During the American conflict, warlord Mohamed Aideed and his clan army ruled from the populated, wall-laced forts of central Bakara where the tenacity of US Special Forces was tested and resisted. By the end of May 1993, the Americans withdrew broken and defeated, leaving the strategic market to the hands of the unrelenting warlord.
The market is an iconic social junction that is deeply entrenched in the history of the failed nation and a series of warlords like Aideed could not afford to lose the market as their stronghold. In Somalia, it is regarded as the umbilical cord of any authority’s power grip.
Known for illegal operations – arms sales and creating spurious official documents – Bakara has been previously recognised as the prime weapons bazaar within the continent. Today, most of the market’s structure bears the brunt of the war, its walls torn and dotted with gunshots, its streets ruined and ragged. Disused buildings and abandoned streets are still common.
Although Bakara remains a ghostly reminder of the wars and hostilities that left Somalia ravaged, these days it is cropping up with new buyers, sellers and premises – a key illustration of the possibilities that stem from investment. Things seem to be taking a turn for the better and now it is a fully functioning open market. AMISOM and the Somali National Army, the two existent security providers in the city, are a source of reassurance to the natives. They also man most of the strategic installations like airports and the Mogadishu Port.
While Mohamed is yet to make the journey back, those already residing in Somalia are happy to finally see the country shift in a positive direction. Even so, years of upheaval have taught them to do away with gullibility. Many realise that it may be some time before Mogadishu’s troubled residents fully experience the joy of normalcy.
Remaining optimistic, Mogadishu resident Mursal Omar reckons that the security is remarkable and believes the city is on the right track. “I think, there is much hope, much more than before. Today Mogadishu’s beaches are a stomping ground for residents and foreigners, and that shows the extent to which the city is safe.”
Somalis are embracing peace and whatever the remaining dangers, their country is much more stable today than it was in yester years, when warlords and militant Islamists fought over the scraps of destruction.
The Cause of Somalia’s Degeneration
It was not only infighting that crippled Somalia for such an extended period; piracy and terrorist activities have also taken the country to horrible levels of insecurity. From 2008, Somali pirates controlled the coast and launched hundreds of attacks against ships, while demanding ransoms amounting to millions of dollars.
The rash of kidnappings and increased attacks on merchant vessels along the Gulf of Aden forced the international community to come up with urgent and immediate interventions to curb the growing menace. In 2011, the International Maritime Organization recorded 176 attacks along the Somali Coastline, just topping 2010’s 174.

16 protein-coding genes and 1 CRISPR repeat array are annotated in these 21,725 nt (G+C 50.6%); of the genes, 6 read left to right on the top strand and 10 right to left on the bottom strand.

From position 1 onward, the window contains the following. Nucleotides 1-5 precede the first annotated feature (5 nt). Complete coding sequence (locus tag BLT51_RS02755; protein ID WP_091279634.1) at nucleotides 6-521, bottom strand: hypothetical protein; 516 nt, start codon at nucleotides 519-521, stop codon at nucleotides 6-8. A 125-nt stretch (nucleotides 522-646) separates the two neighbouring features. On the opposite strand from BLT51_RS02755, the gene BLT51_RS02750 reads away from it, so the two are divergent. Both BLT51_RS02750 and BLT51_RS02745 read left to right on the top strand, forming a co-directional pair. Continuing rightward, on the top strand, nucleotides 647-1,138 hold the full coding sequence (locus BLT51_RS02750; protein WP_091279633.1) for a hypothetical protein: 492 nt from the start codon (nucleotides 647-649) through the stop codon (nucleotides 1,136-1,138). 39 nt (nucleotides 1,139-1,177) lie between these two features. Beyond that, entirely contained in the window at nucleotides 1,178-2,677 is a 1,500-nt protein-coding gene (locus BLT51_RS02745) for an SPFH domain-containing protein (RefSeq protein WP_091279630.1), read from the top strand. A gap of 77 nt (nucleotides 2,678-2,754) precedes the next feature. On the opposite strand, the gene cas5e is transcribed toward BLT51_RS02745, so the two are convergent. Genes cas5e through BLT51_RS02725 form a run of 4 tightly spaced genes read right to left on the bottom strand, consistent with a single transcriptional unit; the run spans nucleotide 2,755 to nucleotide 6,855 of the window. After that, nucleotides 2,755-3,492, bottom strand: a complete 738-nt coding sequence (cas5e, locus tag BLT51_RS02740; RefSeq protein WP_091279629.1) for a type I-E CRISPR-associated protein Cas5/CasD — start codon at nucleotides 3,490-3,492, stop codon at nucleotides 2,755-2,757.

The cost of insecurity occasioned by ambitious Somali pirates grew into billions of dollars as it halted shipping across the Gulf of Aden, one of the world’s largest international sea routes. To an unprecedented level, the cost of essential commodities skyrocketed in most parts of the Horn of Africa due to increased freight and insurance charges.
But according to the European Union Naval Force (EU NAVFOR) the number of reported piracy incidents have drastically reduced and by the first part of 2013, no ships were successfully pirated off the coast of Somalia, with only 11 suspicious piracy events and two attacks on merchant vessels. Economic analysts agree that piracy activity along the coast of Somalia has reduced enough that the country is experiencing something of a respite from the consequences.
“Whilst pirate attacks are down, the strategic conditions in Somalia have not changed sufficiently enough to stop young men from turning to piracy,” cautions Timo Lange, a media operations officer with EU NAVFOR. There have been recent disruptions by their ships that show pirate gangs are still intent on getting out to sea to attack ships for ransom.
Though piracy appears to be restricted for now, Lange counsels that “The pirates’ business model is fractured, but not broken [hence] the threat remains.” On the other hand, Salah suspects that more should be done to resolve another impending quandary. Piracy came about due to an influx of foreign, large scale fishing operations in Somalia’s waters.
Fishermen could no longer support themselves and turned to other methods. “Pirates were criminals who also played the role of Coast Guards. They protected Somali waters from overfishing by huge illegal fishing ships. Now, Somalia has no Coast Guards and the trawlers will return and clean the Somali bays dry of fish.” It’s unclear how this struggle for power will play out, but a peaceful solution will require a strong Somali government and cooperation from international powers.